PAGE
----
• Now refresh your browser. Our mini app will look like below:
  • In the above code, the iron-ajax element creates an AJAX call to “https://randomuser.me/api?results=100", parse the data as JSON, and assign it to ‘users’. This data set is displayed in the data grid. If you select the ‘Enable Editing’ option, you can see how the two-way binding works in Polymer too.
  • See how fast it is to create a tiny meaningful app with Polymer. We didn’t use much styling, most of the code we wrote belongs to the business logic of our app.
  • Now let’s see some of the underlying concepts in Polymer 😄

(4) PRPL Pattern:

  • PRPL pattern defines how a production-ready Polymer app works efficiently by sending only the required resources to the client-side:
  1. Push critical resources for the initial route.
  2. Render initial route.
  3. Pre-cache remaining routes.
  4. Lazy-load and create remaining routes on demand.
  • In PRPL pattern, the server needs to be able to identify the resources required by each of the app’s routes. Instead of bundling the resources into a single unit for download, it uses HTTP2 push to deliver the individual resources needed to render the requested route. When building an app, always consider to prioritize sending the critical resources to render a meaningful view first, and later send the rest of your app resources as per the request. Here’re some great insights from Chrome Team to improve your app’s startup performance:
  • Coming back to our topic, in PRPL pattern, the server and service worker together work to precache the resources for the inactive routes.
  • When the user switches routes, the app lazy-loads any required resources that haven’t been cached yet, and creates the required views.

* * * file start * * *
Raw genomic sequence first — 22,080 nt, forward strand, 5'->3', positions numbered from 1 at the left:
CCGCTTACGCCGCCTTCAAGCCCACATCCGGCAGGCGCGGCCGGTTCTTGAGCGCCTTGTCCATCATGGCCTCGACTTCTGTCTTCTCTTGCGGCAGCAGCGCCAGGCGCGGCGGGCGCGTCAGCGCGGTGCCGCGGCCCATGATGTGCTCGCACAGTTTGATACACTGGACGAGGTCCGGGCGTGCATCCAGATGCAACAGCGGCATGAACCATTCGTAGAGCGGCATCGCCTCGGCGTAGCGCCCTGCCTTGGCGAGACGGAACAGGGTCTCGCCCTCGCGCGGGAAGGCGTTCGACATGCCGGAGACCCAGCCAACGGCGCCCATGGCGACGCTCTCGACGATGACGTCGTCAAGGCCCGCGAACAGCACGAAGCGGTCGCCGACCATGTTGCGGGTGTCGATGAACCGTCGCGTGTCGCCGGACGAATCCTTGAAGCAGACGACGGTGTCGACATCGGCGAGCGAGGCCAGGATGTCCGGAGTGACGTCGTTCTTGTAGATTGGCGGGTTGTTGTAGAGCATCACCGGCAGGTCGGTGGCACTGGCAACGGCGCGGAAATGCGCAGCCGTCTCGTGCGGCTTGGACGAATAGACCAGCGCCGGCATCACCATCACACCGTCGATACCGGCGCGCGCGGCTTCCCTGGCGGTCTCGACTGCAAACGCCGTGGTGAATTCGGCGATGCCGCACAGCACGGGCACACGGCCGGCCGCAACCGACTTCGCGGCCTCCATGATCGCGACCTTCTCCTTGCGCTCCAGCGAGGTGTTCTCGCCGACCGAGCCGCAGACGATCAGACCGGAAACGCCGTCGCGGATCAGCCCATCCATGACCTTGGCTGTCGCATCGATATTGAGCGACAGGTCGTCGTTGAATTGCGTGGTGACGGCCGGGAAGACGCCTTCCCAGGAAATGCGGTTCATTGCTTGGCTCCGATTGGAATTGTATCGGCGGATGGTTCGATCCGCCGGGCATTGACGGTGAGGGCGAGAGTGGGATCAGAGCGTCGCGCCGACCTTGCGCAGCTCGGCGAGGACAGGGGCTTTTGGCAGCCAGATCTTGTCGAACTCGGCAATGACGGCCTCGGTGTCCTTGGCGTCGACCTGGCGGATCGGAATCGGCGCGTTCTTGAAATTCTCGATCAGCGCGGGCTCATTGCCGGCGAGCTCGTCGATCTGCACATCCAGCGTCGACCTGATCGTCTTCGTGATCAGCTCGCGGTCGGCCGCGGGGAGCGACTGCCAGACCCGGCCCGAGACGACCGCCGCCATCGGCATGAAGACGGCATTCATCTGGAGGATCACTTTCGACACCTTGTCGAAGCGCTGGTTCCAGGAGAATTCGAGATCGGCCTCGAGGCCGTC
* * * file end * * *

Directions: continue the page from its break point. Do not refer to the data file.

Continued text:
From Polymer Summit 2017 (End to End Apps with Polymer)

(5) App Structure

App Shell Structure

A Polymer app works like a single-page app (SPA) and therefore, it includes only a single index.html file as an entry point to the app. These apps are made of several main views that include various custom elements inside them. A top-level application element (app shell) serves as the main controller for the app. It handles routing and dynamic page loading too. App-specific custom elements together build the main views of an app. These fragments that represent particular views of the app are lazily loaded upon the dynamic requests coming from app shell.

Youtube (the new re-write) is the largest Polymer app ever built. Let’s check how the app shell architecture looks like in the production:

(6) Modular Development:

  • This approach is great for developing large applications with many feature teams. While UX teams are working on fundamental UI components, development teams can build feature components and integrate them in the app views.

(7) State management:

  • Avoid direct communication between two components and always use the mediator pattern with a suitable state management implementation.
  • One good option is to use a global mediator with/without Redux — Redux stores the state as one big serialized object. State changes are uni-directional, hence it makes the state immutable. When an event happens, it dispatches an action to the reducer. Then, the reducer takes the action with the current state, and produce the next state. Redux Store manages the state flow. Middleware can also be integrated (e.g. for logging). (concepts: One global state, single store, one source of truth, no dispatcher, immutable state)